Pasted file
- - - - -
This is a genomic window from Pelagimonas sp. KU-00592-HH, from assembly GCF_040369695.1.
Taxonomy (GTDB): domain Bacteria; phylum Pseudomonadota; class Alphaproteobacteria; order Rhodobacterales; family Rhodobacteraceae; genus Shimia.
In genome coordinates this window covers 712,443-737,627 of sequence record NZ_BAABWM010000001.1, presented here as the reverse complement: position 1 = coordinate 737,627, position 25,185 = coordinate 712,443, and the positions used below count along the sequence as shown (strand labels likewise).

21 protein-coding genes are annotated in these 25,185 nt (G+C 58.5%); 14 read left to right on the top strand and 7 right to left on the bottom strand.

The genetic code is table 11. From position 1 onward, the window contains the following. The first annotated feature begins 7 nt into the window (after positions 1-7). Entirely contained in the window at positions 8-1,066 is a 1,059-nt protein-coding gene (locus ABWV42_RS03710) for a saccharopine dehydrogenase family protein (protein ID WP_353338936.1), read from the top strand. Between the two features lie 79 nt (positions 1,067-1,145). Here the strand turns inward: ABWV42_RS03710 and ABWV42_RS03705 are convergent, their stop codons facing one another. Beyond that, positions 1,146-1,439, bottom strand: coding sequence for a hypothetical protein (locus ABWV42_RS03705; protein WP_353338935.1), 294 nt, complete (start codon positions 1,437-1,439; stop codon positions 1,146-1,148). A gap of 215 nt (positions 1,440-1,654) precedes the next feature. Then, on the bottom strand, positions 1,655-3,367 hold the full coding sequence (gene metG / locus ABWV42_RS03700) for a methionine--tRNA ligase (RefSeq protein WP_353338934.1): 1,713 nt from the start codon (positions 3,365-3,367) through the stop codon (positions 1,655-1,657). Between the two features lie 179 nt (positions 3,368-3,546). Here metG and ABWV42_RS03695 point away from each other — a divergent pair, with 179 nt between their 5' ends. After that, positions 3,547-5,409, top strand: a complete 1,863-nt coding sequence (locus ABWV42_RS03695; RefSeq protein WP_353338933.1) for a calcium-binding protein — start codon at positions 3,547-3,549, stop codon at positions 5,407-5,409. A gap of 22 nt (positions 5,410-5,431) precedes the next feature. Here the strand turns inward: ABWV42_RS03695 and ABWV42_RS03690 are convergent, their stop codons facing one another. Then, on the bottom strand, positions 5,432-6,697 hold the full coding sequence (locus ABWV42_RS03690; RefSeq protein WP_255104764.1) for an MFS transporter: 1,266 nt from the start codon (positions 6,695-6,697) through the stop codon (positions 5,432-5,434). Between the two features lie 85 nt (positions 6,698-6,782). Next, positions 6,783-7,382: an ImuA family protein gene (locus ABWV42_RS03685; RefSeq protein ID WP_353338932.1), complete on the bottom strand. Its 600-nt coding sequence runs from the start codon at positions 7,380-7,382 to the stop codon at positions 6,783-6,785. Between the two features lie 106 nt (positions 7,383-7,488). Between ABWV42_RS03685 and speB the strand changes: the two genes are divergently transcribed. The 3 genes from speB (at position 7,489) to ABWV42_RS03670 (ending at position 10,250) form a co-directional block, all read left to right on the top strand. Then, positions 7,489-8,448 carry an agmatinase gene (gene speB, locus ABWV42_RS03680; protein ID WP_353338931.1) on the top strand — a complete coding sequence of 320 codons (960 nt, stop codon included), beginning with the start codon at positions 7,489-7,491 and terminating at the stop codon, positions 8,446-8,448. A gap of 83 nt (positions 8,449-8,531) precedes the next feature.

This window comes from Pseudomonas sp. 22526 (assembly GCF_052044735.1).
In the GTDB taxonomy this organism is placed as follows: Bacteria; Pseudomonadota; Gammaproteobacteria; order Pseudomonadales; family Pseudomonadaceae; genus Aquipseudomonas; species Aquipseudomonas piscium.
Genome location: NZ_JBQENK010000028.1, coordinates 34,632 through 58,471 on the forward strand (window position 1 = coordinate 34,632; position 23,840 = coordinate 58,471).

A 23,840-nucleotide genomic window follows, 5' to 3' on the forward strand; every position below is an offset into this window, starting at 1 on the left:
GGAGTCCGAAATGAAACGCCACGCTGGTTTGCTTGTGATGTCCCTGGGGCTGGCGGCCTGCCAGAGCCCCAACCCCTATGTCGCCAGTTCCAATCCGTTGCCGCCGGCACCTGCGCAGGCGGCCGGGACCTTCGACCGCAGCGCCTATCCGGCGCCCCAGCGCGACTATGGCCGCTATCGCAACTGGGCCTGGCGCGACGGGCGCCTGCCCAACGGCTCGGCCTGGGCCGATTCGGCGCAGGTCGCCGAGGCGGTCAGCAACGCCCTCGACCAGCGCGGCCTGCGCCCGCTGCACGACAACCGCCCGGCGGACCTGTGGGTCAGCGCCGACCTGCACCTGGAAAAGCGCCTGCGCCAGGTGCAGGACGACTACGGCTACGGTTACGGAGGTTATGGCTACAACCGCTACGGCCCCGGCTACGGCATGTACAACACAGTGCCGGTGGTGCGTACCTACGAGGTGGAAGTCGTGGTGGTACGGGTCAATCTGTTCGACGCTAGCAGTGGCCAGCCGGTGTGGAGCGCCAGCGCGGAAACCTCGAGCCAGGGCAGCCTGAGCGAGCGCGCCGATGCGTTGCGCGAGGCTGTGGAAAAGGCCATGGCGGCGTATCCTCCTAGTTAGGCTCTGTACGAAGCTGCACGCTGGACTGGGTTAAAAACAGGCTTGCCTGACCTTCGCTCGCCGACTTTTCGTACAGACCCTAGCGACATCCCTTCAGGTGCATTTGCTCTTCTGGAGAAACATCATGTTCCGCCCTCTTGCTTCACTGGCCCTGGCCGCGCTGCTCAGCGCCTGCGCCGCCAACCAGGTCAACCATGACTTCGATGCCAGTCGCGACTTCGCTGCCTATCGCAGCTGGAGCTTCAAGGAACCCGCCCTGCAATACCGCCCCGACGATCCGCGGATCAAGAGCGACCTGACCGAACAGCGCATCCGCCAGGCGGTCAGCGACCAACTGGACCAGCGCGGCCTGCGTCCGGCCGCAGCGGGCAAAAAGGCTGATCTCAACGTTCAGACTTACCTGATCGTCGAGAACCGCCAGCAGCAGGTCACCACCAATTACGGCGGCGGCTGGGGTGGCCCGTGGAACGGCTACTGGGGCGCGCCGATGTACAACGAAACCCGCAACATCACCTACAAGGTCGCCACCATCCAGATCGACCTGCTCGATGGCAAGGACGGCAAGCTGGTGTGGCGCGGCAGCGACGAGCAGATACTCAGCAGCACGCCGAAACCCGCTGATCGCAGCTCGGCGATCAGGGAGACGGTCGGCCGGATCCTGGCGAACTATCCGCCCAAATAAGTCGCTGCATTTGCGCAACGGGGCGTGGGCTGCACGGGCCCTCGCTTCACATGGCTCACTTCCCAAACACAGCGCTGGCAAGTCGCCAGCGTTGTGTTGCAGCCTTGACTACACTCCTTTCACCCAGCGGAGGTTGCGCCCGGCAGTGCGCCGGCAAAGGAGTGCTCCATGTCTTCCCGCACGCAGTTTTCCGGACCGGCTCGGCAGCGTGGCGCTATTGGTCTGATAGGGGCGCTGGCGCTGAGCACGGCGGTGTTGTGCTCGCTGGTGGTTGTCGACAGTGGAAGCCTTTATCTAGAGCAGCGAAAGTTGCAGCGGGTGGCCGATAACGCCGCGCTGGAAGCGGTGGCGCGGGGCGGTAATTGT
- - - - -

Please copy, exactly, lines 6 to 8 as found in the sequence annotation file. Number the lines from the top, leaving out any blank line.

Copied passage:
This window comes from Pseudomonas sp. 22526 (assembly GCF_052044735.1).
In the GTDB taxonomy this organism is placed as follows: Bacteria; Pseudomonadota; Gammaproteobacteria; order Pseudomonadales; family Pseudomonadaceae; genus Aquipseudomonas; species Aquipseudomonas piscium.
Genome location: NZ_JBQENK010000028.1, coordinates 34,632 through 58,471 on the forward strand (window position 1 = coordinate 34,632; position 23,840 = coordinate 58,471).